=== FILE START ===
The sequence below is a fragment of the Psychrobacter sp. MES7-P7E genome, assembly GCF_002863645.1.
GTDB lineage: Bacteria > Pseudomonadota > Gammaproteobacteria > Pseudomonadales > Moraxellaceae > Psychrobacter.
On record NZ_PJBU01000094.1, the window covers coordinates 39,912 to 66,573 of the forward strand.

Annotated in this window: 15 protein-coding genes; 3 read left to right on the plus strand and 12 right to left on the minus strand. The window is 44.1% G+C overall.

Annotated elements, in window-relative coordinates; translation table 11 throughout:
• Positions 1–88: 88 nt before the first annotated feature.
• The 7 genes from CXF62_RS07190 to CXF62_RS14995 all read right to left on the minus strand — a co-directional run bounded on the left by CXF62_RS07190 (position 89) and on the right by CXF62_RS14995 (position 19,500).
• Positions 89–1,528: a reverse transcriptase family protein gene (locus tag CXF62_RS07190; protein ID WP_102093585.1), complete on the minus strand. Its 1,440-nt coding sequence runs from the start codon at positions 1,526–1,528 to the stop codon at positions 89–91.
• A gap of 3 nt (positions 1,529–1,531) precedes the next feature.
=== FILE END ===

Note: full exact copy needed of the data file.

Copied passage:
The sequence below is a fragment of the Psychrobacter sp. MES7-P7E genome, assembly GCF_002863645.1.
GTDB lineage: Bacteria > Pseudomonadota > Gammaproteobacteria > Pseudomonadales > Moraxellaceae > Psychrobacter.
On record NZ_PJBU01000094.1, the window covers coordinates 39,912 to 66,573 of the forward strand.

Annotated in this window: 15 protein-coding genes; 3 read left to right on the plus strand and 12 right to left on the minus strand. The window is 44.1% G+C overall.

Annotated elements, in window-relative coordinates; translation table 11 throughout:
• Positions 1–88: 88 nt before the first annotated feature.
• The 7 genes from CXF62_RS07190 to CXF62_RS14995 all read right to left on the minus strand — a co-directional run bounded on the left by CXF62_RS07190 (position 89) and on the right by CXF62_RS14995 (position 19,500).
• Positions 89–1,528: a reverse transcriptase family protein gene (locus tag CXF62_RS07190; protein ID WP_102093585.1), complete on the minus strand. Its 1,440-nt coding sequence runs from the start codon at positions 1,526–1,528 to the stop codon at positions 89–91.
• A gap of 3 nt (positions 1,529–1,531) precedes the next feature.